Crooked, crusty, and maybe a little bit crazy, these roots-rockers twist and re-knot traditions for a sound that could be made by hard-luck Mississippi sharecroppers as easily as a trio of suburban Winnipeg guys. These bearded and be-flannelled multi-instrumentalists regularly swap mandolins, guitars, banjos and whatever else is at hand. Simultaneously gritty and pretty, the Crooked Brothers' homebrew take on folk, blues and rock creates an old-time variety show. Whether doing three-part harmonies, hamboning out a vocals-and-harmonica blues, crooning an intimate love song, or railroading through a post-Swordfishtrombones junkyard stomper, the Crooked Brothers inhabit the corner of roots music old and new.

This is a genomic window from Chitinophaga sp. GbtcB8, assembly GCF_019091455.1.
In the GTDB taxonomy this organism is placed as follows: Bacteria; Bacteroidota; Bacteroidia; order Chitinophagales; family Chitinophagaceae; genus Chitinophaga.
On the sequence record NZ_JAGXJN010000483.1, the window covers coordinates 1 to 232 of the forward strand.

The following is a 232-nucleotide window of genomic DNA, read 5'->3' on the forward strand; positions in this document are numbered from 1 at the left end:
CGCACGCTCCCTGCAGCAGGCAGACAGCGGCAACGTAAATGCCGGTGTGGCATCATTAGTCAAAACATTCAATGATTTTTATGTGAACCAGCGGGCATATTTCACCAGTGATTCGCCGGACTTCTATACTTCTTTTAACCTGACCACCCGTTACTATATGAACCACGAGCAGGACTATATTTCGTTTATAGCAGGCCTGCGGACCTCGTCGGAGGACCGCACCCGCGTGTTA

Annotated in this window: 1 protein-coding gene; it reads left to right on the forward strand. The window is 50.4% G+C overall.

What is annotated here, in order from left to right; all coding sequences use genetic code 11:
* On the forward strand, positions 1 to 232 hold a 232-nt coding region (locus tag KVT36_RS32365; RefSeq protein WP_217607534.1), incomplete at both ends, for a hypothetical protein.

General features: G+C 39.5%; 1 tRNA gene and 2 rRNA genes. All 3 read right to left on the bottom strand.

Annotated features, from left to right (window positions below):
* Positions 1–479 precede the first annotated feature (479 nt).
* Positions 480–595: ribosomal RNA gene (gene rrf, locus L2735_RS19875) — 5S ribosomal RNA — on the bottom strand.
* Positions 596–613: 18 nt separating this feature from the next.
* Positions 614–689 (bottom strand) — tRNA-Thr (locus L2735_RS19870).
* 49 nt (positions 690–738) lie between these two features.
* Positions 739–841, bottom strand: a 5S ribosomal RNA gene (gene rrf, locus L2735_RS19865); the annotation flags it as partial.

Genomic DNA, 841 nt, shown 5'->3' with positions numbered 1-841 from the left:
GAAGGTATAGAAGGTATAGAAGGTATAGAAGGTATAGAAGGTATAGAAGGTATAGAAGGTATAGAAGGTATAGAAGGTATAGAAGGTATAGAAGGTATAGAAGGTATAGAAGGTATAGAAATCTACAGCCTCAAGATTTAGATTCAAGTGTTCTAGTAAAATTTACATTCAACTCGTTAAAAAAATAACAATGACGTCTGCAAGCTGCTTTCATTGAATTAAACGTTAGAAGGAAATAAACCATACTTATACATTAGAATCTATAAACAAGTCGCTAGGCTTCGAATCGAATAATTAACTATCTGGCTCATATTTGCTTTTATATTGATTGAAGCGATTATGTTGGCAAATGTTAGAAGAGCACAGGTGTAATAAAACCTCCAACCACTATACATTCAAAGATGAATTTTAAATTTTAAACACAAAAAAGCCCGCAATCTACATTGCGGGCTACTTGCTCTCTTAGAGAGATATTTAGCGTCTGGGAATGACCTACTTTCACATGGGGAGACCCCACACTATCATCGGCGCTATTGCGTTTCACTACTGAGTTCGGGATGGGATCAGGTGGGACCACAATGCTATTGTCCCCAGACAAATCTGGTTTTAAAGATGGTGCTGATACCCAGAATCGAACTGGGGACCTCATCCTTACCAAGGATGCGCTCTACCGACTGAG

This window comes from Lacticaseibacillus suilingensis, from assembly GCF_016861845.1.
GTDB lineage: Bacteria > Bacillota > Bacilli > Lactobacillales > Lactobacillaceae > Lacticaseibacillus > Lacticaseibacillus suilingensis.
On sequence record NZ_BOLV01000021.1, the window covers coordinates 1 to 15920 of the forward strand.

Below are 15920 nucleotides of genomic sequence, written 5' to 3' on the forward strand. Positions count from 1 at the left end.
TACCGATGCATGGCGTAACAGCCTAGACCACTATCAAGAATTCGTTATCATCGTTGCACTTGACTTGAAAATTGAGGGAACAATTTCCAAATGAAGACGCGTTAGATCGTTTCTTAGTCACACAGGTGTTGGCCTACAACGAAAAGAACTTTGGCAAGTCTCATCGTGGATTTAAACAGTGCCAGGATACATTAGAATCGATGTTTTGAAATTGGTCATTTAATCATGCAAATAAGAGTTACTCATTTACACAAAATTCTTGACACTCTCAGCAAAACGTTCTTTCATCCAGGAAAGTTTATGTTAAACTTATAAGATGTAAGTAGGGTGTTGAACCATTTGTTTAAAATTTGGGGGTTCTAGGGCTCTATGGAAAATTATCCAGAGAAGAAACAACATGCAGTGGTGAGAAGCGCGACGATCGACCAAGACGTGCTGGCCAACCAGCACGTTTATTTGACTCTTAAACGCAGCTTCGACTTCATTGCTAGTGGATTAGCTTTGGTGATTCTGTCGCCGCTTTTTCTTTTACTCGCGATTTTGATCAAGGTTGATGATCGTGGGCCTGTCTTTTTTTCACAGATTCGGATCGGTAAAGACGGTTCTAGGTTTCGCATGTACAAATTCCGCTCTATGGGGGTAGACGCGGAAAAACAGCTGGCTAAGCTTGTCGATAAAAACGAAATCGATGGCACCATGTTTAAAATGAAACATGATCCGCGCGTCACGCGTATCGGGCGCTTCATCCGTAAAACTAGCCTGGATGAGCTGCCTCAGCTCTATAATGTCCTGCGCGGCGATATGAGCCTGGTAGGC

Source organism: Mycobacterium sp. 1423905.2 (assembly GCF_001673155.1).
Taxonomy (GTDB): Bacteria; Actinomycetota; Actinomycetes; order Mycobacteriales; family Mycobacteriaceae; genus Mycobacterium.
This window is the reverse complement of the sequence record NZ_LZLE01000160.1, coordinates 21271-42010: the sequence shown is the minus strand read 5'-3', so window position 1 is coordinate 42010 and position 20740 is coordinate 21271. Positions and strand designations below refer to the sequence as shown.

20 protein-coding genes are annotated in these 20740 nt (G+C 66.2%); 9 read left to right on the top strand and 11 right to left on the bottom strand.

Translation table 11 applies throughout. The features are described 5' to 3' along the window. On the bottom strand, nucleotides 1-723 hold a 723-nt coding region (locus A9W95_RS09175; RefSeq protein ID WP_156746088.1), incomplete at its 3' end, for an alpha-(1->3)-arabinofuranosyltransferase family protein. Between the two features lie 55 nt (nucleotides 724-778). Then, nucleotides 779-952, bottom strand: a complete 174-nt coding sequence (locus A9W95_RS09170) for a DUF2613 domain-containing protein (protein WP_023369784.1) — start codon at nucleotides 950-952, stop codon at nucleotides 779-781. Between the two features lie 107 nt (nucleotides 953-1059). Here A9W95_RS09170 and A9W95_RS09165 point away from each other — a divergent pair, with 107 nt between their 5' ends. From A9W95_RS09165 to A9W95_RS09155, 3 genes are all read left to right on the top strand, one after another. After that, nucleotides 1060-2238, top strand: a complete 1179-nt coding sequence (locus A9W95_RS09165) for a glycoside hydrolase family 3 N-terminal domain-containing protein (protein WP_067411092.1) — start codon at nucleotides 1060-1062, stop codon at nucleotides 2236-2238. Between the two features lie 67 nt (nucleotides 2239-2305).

Matt Patershuk
Matt’s emotive songs carry a wholesome, nostalgic vision of rural Alberta and beyond. On his two Steve Dawson-produced albums, he crafts archetypal characters of classic country and western songs. His are short stories that document turning points of uncomfortable interludes in their subject’s lives; well-imagined tales that examine the temporary nature of love and beauty, reflections about the hopeless and finality of death, stories of an aging small-town hero, an oilfield widow, a barroom brawl over love gone astray, the toll of living in a one-industry town and a farmer with his own take on the divine. They’re beautifully played and sung in an unaffected way.